Get creative with logical consequences

In my last post, I discussed natural consequences. The counterpart to natural consequences is logical consequences. What’s the difference? Natural consequences happen as a course of nature or as a direct result of the child’s actions. Logical consequences, on the other hand, are those that you, as a parent, impose on your child to teach a lesson.

“The consequence a parent employs to redirect a child’s thinking and behavior should be logically associated with the offense…. Since the purpose of correction is to help the child become self-governing according to moral principle, parents must choose a consequence that will best serve that purpose,” Growing Kids God’s Way, p. 160.

Here are some examples:

  • Your toddler chooses not to clean up when you told him to, so you take those toys away.
  • Your child refuses to turn off the TV, so you take away TV privileges for the week.
  • Your child has a nasty attitude around family members, so you send him away. If he can’t be nice to others, he must be alone.
  • Your toddler refuses to walk next to you in the grocery store, so you put him in the shopping cart.
  • Your child demands a snack, so you walk away and refuse the snack.

Impose a time limit
When removing privileges as a logical consequence, it’s best to impose a time limit. Tell your child that you will take his Legos away for three or thirty days, depending on the severity of the offense. Tell your child how long it will be before he will get his TV privileges back. State this as a fact when you take the privilege away, not as a threat before you do so.

By all means, don’t allow your child to think he has any influence over when the consequence ends. Don’t allow him to negotiate with you and don’t give the privilege back upon his pleading. If he cannot stop asking for his privilege back, make the time limit even longer. Tell him you will decide when he will have it back.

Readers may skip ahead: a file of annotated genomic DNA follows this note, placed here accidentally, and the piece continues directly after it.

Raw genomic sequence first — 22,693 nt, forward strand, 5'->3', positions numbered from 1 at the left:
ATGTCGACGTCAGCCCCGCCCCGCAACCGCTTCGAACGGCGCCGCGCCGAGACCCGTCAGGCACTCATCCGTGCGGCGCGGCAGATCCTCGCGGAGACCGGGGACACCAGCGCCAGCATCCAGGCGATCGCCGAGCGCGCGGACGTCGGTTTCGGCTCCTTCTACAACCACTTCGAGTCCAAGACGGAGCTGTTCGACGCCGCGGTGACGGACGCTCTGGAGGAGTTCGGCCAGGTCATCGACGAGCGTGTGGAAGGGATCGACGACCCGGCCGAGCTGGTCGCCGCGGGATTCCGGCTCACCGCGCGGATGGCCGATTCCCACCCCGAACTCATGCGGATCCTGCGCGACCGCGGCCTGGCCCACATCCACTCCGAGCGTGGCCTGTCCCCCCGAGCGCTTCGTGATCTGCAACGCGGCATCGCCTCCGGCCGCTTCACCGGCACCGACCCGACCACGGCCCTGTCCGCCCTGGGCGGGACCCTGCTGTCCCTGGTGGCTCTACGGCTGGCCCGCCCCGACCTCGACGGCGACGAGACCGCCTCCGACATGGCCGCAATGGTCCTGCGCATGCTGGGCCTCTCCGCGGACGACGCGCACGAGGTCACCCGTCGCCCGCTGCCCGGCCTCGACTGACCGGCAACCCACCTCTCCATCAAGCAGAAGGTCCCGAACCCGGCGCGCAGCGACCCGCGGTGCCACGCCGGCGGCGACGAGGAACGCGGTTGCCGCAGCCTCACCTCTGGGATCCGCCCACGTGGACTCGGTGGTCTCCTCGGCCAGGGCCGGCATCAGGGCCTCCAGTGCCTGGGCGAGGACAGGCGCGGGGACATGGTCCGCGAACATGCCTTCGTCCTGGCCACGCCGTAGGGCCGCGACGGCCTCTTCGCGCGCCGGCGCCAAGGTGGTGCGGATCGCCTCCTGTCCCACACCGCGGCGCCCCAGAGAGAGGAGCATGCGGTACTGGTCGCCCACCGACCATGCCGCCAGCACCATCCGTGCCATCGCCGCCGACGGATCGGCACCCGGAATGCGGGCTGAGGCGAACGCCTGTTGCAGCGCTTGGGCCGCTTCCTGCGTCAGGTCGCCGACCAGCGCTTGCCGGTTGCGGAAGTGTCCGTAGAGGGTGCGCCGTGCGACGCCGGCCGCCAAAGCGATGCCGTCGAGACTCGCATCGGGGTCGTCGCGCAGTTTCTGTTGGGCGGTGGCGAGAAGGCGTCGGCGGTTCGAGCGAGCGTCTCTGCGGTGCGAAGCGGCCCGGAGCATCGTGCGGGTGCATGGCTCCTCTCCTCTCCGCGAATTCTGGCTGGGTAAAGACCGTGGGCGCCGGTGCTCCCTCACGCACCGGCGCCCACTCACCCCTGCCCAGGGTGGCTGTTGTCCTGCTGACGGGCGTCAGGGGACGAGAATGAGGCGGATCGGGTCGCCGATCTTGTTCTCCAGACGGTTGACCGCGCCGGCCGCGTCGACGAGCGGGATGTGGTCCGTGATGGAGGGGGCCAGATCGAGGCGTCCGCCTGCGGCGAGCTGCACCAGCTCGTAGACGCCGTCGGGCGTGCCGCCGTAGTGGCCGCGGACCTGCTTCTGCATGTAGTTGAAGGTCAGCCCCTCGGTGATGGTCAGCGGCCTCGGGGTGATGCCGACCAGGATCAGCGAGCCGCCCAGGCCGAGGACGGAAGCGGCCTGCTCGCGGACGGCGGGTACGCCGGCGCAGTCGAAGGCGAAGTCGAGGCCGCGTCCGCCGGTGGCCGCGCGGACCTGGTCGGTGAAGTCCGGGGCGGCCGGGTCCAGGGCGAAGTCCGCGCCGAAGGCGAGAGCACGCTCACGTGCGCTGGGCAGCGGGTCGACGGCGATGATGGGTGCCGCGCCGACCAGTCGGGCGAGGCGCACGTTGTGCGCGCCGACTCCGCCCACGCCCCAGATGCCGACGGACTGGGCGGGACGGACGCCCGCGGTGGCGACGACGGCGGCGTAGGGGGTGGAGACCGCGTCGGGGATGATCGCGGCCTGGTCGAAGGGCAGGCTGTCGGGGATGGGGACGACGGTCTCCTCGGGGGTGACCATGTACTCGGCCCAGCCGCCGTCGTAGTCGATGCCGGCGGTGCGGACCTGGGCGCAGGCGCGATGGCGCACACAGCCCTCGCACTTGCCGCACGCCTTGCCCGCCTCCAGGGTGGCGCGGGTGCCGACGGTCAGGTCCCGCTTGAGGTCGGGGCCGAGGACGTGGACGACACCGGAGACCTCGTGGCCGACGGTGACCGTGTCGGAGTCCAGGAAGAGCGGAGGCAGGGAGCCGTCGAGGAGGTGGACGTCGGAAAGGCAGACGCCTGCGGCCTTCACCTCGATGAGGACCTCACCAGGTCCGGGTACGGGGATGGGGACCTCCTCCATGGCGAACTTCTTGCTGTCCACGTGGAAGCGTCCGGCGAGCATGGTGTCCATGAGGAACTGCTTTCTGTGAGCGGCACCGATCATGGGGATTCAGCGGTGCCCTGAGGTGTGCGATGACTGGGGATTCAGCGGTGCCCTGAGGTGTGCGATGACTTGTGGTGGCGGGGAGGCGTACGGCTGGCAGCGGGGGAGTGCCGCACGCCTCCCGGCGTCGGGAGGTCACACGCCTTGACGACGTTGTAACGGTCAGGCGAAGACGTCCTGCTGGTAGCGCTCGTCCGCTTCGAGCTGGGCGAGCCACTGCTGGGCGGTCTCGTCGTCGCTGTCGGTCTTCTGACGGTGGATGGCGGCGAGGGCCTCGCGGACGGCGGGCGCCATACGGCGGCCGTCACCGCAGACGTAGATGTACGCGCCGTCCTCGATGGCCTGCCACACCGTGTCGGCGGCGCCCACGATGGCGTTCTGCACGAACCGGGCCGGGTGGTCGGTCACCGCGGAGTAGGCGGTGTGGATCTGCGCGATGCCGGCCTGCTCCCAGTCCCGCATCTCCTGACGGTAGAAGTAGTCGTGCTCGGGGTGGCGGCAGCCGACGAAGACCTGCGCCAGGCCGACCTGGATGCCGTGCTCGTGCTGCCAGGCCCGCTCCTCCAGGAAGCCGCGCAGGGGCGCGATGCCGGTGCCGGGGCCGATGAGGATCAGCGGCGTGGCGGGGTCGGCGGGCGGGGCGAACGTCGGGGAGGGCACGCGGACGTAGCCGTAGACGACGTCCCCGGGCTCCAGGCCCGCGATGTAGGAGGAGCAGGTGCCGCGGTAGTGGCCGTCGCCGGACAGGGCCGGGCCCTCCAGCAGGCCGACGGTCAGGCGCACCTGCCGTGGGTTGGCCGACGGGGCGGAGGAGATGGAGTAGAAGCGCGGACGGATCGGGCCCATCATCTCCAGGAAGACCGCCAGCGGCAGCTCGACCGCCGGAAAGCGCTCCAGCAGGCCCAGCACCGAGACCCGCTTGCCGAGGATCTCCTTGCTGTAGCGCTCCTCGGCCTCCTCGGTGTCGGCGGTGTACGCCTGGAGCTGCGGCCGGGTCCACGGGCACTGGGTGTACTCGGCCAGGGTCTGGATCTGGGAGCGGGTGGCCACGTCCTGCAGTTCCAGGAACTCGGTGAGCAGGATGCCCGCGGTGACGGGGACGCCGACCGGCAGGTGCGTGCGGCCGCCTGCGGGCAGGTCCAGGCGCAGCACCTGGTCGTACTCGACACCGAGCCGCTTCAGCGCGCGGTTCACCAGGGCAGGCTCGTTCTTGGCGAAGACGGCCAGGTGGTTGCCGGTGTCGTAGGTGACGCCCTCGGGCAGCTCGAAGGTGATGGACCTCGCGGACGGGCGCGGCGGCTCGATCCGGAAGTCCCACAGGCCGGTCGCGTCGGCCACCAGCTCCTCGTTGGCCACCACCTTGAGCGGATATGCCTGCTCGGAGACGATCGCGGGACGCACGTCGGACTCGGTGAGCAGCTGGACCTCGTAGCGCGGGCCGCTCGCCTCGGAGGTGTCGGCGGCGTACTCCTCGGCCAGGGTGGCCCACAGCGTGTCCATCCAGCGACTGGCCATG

Earning privileges back
When you reinstate privileges, make sure your child has earned the privilege back. If he continues to refuse to turn off the TV when you say so, he clearly doesn’t have the responsibility to watch TV. If your toddler continues to walk (or run) away from you in the store, he doesn’t have the responsibility to not be in the cart when you shop.

Make consequences memorable
Taking toys away or sending your child to his room are predictable consequences that he might soon forget. Get creative with your logical consequences to improve your child’s chances of remembering the lesson. Maybe your child has a particular attachment to the radio in his room. It’s likely your child has a favorite toy. Perhaps your child lives for going to the park. Figure out what your child is most attached to and use it to your advantage when administering logical consequences.

Remember the intent
Don’t forget the fundamental idea of administering logical consequences. They are not to punish your child for the sake of punishment. Logical consequences are a form of discipline that parents use to teach their child a lesson. So when you remove and reinstate privileges, be sure to explain to your child why he misbehaved and what you expect of him next time.

Logical consequences are arguably the most effective tool in teaching our children appropriate behaviors. Use them well!

Comments

  1. Hey, I’ve been thinking about the time limit concept lately. My son still has no idea how long a period of time is (minutes, days) and I’ve been trying to figure out how I go about taking a toy from him (or taking him down from my lap etc) for a certain period of time. For now I’ll take the privilege away then after a period of time (just whatever really) tell him that he can now have it back. Any thoughts on the best way to do this? Thanks as always!

  2. Hi Rachel,

    For the little ones who have no concept of time, there’s no point in giving a time limit on a consequence. You, not the clock, decides when he gets the privilege back. Just tell him that you are taking the toy away and maybe put it up high to reinforce the idea and say that you will let him know when he can have it back.

  3. Great post! I came across your site on cafemom. I’ll be subscribing to keep up to date with you, very informative. Having a two year old testing me every day, I could use the help.

    Regarding time limits, she has no sense of time either, but I typically use naptime or bed time as a reference point which helps out a lot.

  4. Thanks, Tina! Great idea about using nap time or bed time as a time reference. We also use “the morning” if the consequence lasts longer than one day.

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